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John Powell[i] first reported the Santa Fe point (Figure 5.7a-c) in a Late Archaic context. John Goggin[ii] (see Chattahoochee Dalton, Chapter 2), first applied the “Santa Fe” name to a Dalton form.

            The Santa Fe is a medium-sized point measuring 1.5 to 3 inches in length. The point is a long, slender lanceolate shaped form developed through random to controlled collateral percussion flaking. Workmanship is excellent to good. The pressure flaked blade edges are slightly convex and meet at an acuminate distal end. Many examples have shown smoothing at the distal end from wear. The basal corners are straight to expanding, pointed to slightly rounded and are often slightly smoothed. The basal edge is concave and may also be slightly smoothed. The smoothing here would not be as extensive as the Chattahoochee Dalton form.

         Sante Fe points have been recovered from numerous Late Archaic sites,  The Johson's Lake site in Marion County contained a thermally altered example recovered with a Clay point that displayed the same treatment.  The points were made of the same material and had the same degree of patination while a much earlier Beaver Lake point from the ame site was heavily patinated to a chalky texture. The Tick Island site in Volusia County contained three examples of the Santa Fe point in a predominately Late Archaic context. 

          Charles Fairbanks described the recovery of one example associated with an Elliott Point fire pit and fiber-tempered clay balls at the Four-Mile Village site ((8WL035) in Walton County, Florida,  The example was of tan flint and has moderate basal and lateral smoothing. Other Four-Mile Village projectile points include crude Stemmed Archaic forms typical of the Late Archaic period and a Bradford point. Many of the chert fragments seem to have been thermally altered.[iv]

Sears[v] described one example “reminiscent of an non-serrated Tallahassee point” from Mound B at the Fort Center site. That mound dated to A.D. 260. Goggin illustrated one example that is very late,[vi] as being from the Thursby Mound site in Volusia County. This example is either a holdover or sparse evidence of the form’s endurance into the St. Johns II period.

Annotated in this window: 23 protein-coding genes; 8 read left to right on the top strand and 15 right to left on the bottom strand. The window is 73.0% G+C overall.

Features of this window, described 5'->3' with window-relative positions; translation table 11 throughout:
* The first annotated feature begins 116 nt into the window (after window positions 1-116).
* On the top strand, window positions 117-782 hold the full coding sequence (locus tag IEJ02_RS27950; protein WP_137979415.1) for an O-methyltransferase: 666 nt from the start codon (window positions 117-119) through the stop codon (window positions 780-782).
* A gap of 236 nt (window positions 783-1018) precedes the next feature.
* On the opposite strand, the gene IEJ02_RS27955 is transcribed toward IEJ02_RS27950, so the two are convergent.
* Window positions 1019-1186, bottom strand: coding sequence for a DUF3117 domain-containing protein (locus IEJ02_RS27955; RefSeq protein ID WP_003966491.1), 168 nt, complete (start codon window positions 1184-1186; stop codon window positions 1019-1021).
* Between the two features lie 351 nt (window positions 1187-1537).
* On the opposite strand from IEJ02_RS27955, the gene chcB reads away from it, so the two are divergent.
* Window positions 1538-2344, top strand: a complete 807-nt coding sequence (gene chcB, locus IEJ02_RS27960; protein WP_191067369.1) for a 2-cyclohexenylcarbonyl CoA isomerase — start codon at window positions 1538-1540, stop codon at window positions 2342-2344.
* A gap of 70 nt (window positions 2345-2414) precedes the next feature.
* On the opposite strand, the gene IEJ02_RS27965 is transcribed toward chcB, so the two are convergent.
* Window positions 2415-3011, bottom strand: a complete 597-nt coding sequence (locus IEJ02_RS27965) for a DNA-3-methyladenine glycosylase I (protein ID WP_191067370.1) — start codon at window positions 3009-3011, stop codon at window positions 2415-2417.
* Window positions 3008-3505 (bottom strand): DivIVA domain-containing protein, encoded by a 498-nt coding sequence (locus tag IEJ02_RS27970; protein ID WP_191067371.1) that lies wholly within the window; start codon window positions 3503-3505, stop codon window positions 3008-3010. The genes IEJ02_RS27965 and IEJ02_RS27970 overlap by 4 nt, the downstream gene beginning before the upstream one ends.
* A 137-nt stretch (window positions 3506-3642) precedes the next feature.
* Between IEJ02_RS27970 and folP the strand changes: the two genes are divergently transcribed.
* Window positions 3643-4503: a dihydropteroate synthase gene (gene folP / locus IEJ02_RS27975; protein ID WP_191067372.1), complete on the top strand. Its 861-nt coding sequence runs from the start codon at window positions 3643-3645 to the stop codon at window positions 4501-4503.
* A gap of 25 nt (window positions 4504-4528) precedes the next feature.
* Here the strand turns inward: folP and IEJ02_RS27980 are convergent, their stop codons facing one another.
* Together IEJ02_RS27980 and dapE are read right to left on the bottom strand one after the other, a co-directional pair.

The consistency of these recoveries demonstrates a Late Archaic to early Woodland affiliation for the Santa Fe point, dating from 5,000 to 1,500 years BP. Conclusive evidence on the true age of the Santa Fe point came from a fishing site along Bird Creek in Levy County (8LV501) that yielded exclusively Santa Fe points.[vii] The context suggested that the primary purpose for the type in this application was a fishing implement such as a spear or harpoon. This may explain their frequent occurrence in rivers. The site yielded no evidence for dating; however, itwas inconsistent with other Paleoindian site models,[viii] but it was consistent with Woodland site models. The most conclusive evidence came from the Reddick Bluff site in Walton County, Florida.[ix] At this site both Putnam and Santa Fe points were recovered in association with animal remains and Norwood fiber-tempered ceramic sherds from Unit 9 of Block 1.

Examples of the Santa Fe point have been recovered from Tampa Bay to the St. Johns River and northward to southern Georgia. The widespread temporal and geographic distribution of the type tends to discourage an exclusively early Dalton affiliation, but substantiates the Late Archaic context.

[i] Powell, John, Points and Blades of the Coastal Plains: A Guide to the Classification of Native American Hafted Implements in the Southeastern Coastal Plain Region. American Systems of the Carolinas, Inc 1990:38)

[ii] Goggin, John M., An Early Lithic Culture From Central Florida. American Antiquity, Vol. 1, 1950:46-49)

[iii] Jahn, Otto L., and Ripley P. Bullen, edited by Adelaide K. Bullen and Jerald T. Milanich, The Tick Island Site, St. Johns River Florida. The Florida Anthropologist, Vol. 31:4 1978: Figure 55p

[iv] Fairbanks, Charles H., Additional Elliot’s Point Culture Sites, The Florida Anthropologist, Vol. 12:4, 1959:95-99

[v] Sears, William H., Fort Center An Archaeological Site in the Lake Okeechobee Basin. (Reprint) University Press of Florida, Gainesville, 1994:78

[vi] Goggin, John M., Space and Time Perspectives in Nortern St. Johns Archaeology, Florida. Academic Press, Inc., 1952:Plate 7d

[vii] Mikell, Gregory A., Two Sites of Interest in the Withlacoochee Bay Area of Levy County, Florida. The Florida Anthropologist, Vol. 49:2, 1996:89

[viii] Dunbar, James and Benjamin I. Waller, Distribution of Paleoindian-Indian Projectiles in Florida. Florida Anthropologist 30:2, 1977:79-80

[ix] Mikell, Gregory A., The Bird Creek Site, The Florida Anthropologist, Vol. 50, 1997:83-93